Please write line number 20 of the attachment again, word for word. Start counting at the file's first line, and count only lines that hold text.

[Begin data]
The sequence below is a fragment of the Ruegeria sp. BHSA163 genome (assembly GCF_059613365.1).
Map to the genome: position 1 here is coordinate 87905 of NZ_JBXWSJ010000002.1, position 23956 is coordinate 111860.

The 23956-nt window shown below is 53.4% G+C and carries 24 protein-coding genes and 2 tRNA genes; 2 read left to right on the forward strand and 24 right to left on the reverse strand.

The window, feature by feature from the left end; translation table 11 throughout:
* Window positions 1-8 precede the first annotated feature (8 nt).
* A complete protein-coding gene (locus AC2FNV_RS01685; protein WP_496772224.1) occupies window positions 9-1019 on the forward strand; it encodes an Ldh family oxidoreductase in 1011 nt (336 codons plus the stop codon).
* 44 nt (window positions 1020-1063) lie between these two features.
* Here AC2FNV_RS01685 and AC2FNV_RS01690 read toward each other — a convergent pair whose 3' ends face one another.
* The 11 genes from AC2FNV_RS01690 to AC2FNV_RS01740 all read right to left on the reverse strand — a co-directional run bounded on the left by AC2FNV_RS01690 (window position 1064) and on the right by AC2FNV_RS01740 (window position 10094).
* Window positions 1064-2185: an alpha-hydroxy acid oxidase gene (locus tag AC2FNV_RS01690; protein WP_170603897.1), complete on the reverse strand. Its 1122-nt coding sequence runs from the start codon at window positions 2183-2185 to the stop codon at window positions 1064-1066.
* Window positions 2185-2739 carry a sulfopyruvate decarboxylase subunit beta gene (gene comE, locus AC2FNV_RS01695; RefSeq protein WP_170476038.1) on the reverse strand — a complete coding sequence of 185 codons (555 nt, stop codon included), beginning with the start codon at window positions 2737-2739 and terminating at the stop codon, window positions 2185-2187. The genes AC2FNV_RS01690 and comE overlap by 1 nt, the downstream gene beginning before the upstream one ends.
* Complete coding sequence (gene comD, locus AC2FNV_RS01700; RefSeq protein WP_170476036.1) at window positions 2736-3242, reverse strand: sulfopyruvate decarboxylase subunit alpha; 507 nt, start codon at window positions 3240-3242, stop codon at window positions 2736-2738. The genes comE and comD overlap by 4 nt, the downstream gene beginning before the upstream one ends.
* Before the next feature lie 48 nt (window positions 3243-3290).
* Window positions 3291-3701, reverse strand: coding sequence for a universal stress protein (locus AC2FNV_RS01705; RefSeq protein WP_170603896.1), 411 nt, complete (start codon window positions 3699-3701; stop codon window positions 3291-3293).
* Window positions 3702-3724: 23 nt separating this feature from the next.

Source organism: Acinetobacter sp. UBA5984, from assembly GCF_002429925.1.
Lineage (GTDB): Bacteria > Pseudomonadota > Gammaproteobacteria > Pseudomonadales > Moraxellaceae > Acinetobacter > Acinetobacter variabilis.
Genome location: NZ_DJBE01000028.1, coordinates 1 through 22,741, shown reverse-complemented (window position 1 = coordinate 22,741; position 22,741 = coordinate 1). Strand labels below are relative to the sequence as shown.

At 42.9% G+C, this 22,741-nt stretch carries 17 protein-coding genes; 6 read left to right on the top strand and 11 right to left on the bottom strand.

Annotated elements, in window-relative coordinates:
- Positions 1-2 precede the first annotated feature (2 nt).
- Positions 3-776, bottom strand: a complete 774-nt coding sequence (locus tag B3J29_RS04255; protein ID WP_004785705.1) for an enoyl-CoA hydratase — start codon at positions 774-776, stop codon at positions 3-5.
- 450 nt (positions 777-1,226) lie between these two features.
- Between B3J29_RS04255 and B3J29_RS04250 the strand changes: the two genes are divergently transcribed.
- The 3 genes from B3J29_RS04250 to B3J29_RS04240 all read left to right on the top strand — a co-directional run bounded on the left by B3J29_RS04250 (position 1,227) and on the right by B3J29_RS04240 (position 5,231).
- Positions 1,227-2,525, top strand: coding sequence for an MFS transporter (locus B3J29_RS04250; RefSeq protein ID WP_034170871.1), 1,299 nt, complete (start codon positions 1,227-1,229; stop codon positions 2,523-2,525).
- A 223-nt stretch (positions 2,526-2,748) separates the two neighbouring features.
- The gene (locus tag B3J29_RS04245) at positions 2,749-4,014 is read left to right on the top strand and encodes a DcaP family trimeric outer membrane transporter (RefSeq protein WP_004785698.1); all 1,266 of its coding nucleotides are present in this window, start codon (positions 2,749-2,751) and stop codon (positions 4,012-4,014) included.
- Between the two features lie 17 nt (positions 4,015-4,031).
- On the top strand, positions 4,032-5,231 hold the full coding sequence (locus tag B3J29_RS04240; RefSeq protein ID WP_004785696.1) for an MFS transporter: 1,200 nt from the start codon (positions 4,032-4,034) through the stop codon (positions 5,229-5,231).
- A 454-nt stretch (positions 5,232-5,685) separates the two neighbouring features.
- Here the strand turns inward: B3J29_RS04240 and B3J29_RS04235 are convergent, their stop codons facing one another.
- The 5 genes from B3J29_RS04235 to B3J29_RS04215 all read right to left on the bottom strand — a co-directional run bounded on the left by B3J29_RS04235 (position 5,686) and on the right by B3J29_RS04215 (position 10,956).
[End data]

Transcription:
Annotated elements, in window-relative coordinates: